Microsoft's new OS tools will let you restore a system to pristine factory condition in minutes, or clean up OS performance without losing personal data.
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Windows 8 Reset
Microsoft is looking to make PCs more like consumer electronics products such as smartphones and TVs by adding a feature to Windows that will let users restore their systems to pristine factory condition with the push of a button.
"Most consumer electronics devices today can be reset to some factory state, and so we built this capability into Windows 8 too," said Steven Sinofsky, head of Microsoft's Windows unit, in a blog post Wednesday. For those that don't require a total reset, but just want to make their systems perform better, Windows 8 will also offer a one-touch "refresh" button.
"We've built two new features in Windows 8 that can help you get your PCs back to a 'good' state when they're not working their best, or back to the 'factory state' when you're about to give them to someone else or decommission them," said Desmond Lee, a Windows program manager.
Hitting the Reset button will remove all personal data, apps, and settings from a PC, and will reinstall Windows from scratch. Activating the Refresh mode also reinstalls Windows, but preserves the user's personal data, most settings, and Metro-style apps. Third-party apps need to be reinstalled because "we do not want to reinstall 'bad' apps," said Lee.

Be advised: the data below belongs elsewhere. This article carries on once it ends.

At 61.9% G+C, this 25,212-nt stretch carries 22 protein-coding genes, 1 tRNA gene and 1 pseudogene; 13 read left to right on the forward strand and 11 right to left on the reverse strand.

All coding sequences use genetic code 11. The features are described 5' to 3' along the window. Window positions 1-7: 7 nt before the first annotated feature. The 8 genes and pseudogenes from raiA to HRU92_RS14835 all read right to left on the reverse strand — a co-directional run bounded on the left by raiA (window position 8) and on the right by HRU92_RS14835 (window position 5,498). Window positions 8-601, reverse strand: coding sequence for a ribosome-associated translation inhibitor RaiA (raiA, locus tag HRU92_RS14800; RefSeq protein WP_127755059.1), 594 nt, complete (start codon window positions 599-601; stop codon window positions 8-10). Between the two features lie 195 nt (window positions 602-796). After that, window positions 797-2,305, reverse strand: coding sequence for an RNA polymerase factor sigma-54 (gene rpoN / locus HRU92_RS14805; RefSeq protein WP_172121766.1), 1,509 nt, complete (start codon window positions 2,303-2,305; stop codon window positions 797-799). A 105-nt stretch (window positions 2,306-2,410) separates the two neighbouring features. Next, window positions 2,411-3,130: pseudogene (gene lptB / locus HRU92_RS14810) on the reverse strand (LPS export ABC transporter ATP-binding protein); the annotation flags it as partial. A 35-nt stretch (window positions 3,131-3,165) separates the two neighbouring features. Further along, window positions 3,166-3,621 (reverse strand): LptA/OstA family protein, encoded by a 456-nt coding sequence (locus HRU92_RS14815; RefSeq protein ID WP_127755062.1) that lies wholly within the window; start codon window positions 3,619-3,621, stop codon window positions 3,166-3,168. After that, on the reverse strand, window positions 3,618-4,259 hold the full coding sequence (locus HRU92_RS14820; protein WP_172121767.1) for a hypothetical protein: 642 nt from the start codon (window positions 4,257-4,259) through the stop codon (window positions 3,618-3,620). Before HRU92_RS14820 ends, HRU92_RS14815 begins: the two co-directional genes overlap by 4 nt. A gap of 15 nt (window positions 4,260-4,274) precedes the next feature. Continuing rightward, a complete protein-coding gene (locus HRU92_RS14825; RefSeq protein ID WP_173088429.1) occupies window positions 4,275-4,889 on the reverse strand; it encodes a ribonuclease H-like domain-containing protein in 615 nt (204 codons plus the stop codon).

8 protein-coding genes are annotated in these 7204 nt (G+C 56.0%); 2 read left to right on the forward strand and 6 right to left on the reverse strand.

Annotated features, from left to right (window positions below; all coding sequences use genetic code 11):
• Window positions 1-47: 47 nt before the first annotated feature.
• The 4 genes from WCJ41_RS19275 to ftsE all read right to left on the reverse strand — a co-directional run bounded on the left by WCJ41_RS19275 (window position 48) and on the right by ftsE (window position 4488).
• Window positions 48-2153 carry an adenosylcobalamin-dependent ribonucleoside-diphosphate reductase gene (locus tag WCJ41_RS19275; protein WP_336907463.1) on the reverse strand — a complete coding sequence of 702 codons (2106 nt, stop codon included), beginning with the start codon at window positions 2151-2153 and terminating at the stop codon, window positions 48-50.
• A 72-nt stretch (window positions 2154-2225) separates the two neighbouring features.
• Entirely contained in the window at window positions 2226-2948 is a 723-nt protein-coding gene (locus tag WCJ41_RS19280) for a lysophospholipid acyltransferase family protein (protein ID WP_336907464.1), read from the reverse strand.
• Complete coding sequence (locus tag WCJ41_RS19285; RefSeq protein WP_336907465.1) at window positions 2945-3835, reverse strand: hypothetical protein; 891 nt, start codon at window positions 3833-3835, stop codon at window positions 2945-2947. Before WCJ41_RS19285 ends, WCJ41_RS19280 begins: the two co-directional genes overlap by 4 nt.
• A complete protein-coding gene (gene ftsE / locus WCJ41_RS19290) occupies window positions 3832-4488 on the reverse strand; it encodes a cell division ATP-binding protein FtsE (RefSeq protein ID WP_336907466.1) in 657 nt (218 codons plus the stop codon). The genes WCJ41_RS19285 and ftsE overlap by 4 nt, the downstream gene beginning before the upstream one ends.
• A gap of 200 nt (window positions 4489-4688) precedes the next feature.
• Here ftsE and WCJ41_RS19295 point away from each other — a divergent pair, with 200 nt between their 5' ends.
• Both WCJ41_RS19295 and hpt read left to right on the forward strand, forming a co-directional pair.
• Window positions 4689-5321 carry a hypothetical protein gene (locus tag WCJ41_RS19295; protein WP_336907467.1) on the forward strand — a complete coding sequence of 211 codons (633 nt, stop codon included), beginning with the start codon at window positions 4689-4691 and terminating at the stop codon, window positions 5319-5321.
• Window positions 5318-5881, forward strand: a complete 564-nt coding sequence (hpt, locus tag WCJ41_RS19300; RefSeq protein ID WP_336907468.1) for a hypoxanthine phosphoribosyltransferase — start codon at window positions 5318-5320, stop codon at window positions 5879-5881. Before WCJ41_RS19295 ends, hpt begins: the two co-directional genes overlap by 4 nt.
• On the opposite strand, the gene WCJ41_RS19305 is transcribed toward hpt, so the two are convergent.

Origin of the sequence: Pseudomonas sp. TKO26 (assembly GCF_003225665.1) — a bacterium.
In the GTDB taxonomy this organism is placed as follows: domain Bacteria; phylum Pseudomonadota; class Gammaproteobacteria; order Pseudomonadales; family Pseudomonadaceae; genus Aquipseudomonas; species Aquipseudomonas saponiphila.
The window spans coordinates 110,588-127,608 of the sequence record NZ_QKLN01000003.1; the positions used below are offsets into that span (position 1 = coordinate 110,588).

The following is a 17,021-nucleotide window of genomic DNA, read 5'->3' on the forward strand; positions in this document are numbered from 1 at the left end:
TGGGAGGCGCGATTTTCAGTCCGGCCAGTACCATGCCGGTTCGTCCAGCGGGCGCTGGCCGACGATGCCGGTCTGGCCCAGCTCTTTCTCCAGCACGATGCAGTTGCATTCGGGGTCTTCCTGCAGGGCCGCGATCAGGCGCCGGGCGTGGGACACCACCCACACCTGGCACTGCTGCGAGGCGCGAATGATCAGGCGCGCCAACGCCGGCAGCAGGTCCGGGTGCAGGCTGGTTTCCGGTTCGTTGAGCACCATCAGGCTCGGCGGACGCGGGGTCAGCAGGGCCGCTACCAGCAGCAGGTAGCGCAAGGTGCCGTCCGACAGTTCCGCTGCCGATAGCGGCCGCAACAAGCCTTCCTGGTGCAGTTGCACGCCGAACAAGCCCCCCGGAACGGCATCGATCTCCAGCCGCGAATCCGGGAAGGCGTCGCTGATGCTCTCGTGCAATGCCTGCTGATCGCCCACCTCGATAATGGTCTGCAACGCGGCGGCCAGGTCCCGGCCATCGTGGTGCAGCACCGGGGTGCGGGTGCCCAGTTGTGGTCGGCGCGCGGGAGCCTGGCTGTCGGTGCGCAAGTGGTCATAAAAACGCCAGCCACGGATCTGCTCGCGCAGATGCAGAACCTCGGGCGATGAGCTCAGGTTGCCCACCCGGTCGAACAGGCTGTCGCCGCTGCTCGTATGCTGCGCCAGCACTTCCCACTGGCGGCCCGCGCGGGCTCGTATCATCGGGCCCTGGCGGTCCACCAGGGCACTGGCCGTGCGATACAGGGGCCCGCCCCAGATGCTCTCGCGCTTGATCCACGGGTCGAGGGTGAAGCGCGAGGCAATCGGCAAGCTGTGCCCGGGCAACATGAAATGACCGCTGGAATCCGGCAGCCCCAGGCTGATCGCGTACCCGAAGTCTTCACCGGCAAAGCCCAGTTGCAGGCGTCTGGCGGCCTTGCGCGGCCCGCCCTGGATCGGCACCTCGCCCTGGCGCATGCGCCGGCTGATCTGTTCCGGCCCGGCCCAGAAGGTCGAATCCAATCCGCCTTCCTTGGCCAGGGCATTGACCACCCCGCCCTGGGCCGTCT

The decision suggests that Metro apps for Windows 8 must be vetted by Microsoft before they can be made available on Microsoft's applications storefront. Metro apps are designed for touch PCs and are already in use on Windows Phone.
Both the Reset and Refresh modes rely on Windows Recovery Environment to get users back up and running. But unlike with previous versions, Windows 8 makes the recovery process simple and uniform across all types of systems. "Today there are many different approaches and tools to get a PC back to factory condition," said Lee. "While these tools all provide similar functionalities, they don't provide a consistent experience from one PC or technique to another."
Windows 8's new tools also make the recovery process much quicker, according to Microsoft. Refreshing can be done in about eight minutes, a quick reset can be performed in six minutes, and a thorough reset, which makes data on the system unrecoverable to all but the most sophisticated and expensive recovery tools, can be done in about 23 minutes.
"When we started building these features, we knew that ease of use wasn't going to be enough--refresh and reset had to be fast, as well," said Lee. Microsoft has yet to announce a ship date for Windows 8. Industry speculation has pegged its debut sometime in late 2012 or early 2013.
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